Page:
Besides learning Korean- the language and its culture- what I was most excited about coming to Korea was the food. In the scope of the wide variety of meals and dishes that are considered part of Korean cuisine, I’ve only ever had a taste of Korean food from the one Korean restaurant in my town and the one time my Korean language professor cooked for my class and me- 감사합니다 강선생생님! From my point of view of Korean food, it entails a wide variety of preparing rice, meats, and vegetables. From an impressive array of different side dishes (반찬)- which includes the every-meal companion kimchi (김치)- to well-marinated mouth-watering meats ((고기), to the simple-yet-essential bowl of white rice (밥).
Depending on what you order, the taste of Korean food can also be either spicy (매운), salty (짠), refreshing (시원한), warming (따뜻한), bitter (쓴), or sweet (단). I especially enjoy when it is spicy and it’s great that Korean food usually does have a bit of a kick. Therefore dishes like sundubu jjigae (순두부 찌개) and dwaeji jjim galbi (돼지찜갈비) are absolutely delicious and also made a great lunch for my friend and I!
A very exciting and delicious meal I’ve had here was going to a Korean barbeque restaurant. Even though there are KBBQ restaurants in Chicago, I had never had the chance to go. So it was something that I had to do while I was in Korea- to experience it 100% authentically. It was great fun to also go with a huge group of people because we just ordered a lot of food and drinks and shared a lot of laughs all around. The experience of cooking our own food was very interesting, too, and food took up all the table space.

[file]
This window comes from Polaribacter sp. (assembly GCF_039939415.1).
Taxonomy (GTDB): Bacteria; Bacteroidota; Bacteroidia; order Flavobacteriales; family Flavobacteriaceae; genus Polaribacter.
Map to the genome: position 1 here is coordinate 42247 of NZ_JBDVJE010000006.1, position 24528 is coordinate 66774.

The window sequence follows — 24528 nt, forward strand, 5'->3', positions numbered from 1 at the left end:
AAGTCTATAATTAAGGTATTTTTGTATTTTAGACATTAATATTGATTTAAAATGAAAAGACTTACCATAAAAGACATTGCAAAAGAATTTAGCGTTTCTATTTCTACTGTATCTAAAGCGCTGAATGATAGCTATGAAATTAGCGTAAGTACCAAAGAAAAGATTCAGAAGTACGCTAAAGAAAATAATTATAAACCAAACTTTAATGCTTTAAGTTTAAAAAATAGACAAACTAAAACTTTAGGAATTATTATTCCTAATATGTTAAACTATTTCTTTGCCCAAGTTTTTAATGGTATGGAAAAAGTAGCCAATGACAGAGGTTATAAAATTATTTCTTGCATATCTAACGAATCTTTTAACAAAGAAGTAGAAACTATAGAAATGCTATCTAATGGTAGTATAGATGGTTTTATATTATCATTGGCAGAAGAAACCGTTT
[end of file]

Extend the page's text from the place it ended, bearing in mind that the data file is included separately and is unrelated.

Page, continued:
The main entrees I’ve been eating here in Korea aren’t the only things that have made my mouth water, though. Desserts and sweets here in Korea are refreshing, sweet, and scrumptious as they are made very pretty. With some of the new friends I’ve made in the program, I tried for the first time a shaved ice dessert called bingsoo (빙수), which traditionally is shaved ice flakes with red bean to top and make a sweet and refreshing treat. However, as Korea has come to fully embraces international influence while holding onto such traditions and national customs, bingsoo has evolved into the fruity and/or chocolate-y creations that I’ve eaten. The green tea chocolate brownie bingsoo was especially delicious and perfect for the very hot weather of the Korean summertime.
Just as America has its own take on Chinese food, so does Korea! Dishes like jjajangmyeon (짜장면) and jjambbong (짬뽕) are popular Korean interpretation of Chinese cuisine.
It’s not only the food itself but also the experience of eating and dining that has been very different from what it’s like in
America. I would say that Korean eating- at least eating out- is fast, it’s more self-interactive, but it’s nonetheless very enjoyable. There are just so many
restaurants everywhere, and many are independent as there are chains, so every day one could go to a different restaurant, eat something different or at least different versions of classic or unique Korean dishes. And then there are cafes EVERYWHERE. Seriously, everywhere. A nice cafe (카페) and- stereotypically- an iced Americano (아이스드 아메리카노) is a perfect end to a satisfying meal.
읽어 주셔서 감사합니다!